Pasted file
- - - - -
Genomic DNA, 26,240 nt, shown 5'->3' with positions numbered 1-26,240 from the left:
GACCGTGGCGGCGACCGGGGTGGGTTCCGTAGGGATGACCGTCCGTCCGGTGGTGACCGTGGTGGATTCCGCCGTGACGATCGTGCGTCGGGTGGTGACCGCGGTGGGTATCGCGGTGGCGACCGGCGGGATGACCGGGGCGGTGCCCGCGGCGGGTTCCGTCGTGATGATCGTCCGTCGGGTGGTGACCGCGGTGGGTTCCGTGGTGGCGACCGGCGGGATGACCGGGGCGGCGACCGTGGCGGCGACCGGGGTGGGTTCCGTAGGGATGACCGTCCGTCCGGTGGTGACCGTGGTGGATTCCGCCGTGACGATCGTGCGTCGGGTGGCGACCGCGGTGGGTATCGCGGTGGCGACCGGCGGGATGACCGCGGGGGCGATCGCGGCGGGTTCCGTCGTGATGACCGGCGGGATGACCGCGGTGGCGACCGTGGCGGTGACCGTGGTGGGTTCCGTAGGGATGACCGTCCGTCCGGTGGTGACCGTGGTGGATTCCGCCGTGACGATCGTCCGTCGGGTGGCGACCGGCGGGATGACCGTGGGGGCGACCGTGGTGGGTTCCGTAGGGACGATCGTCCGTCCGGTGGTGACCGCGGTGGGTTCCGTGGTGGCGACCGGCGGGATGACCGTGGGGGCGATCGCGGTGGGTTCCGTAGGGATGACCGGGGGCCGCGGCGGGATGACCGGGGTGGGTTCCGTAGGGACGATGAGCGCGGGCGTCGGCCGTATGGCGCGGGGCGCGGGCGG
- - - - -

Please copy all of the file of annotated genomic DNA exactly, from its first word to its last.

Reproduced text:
Genomic DNA, 26,240 nt, shown 5'->3' with positions numbered 1-26,240 from the left:
GACCGTGGCGGCGACCGGGGTGGGTTCCGTAGGGATGACCGTCCGTCCGGTGGTGACCGTGGTGGATTCCGCCGTGACGATCGTGCGTCGGGTGGTGACCGCGGTGGGTATCGCGGTGGCGACCGGCGGGATGACCGGGGCGGTGCCCGCGGCGGGTTCCGTCGTGATGATCGTCCGTCGGGTGGTGACCGCGGTGGGTTCCGTGGTGGCGACCGGCGGGATGACCGGGGCGGCGACCGTGGCGGCGACCGGGGTGGGTTCCGTAGGGATGACCGTCCGTCCGGTGGTGACCGTGGTGGATTCCGCCGTGACGATCGTGCGTCGGGTGGCGACCGCGGTGGGTATCGCGGTGGCGACCGGCGGGATGACCGCGGGGGCGATCGCGGCGGGTTCCGTCGTGATGACCGGCGGGATGACCGCGGTGGCGACCGTGGCGGTGACCGTGGTGGGTTCCGTAGGGATGACCGTCCGTCCGGTGGTGACCGTGGTGGATTCCGCCGTGACGATCGTCCGTCGGGTGGCGACCGGCGGGATGACCGTGGGGGCGACCGTGGTGGGTTCCGTAGGGACGATCGTCCGTCCGGTGGTGACCGCGGTGGGTTCCGTGGTGGCGACCGGCGGGATGACCGTGGGGGCGATCGCGGTGGGTTCCGTAGGGATGACCGGGGGCCGCGGCGGGATGACCGGGGTGGGTTCCGTAGGGACGATGAGCGCGGGCGTCGGCCGTATGGCGCGGGGCGCGGGCGG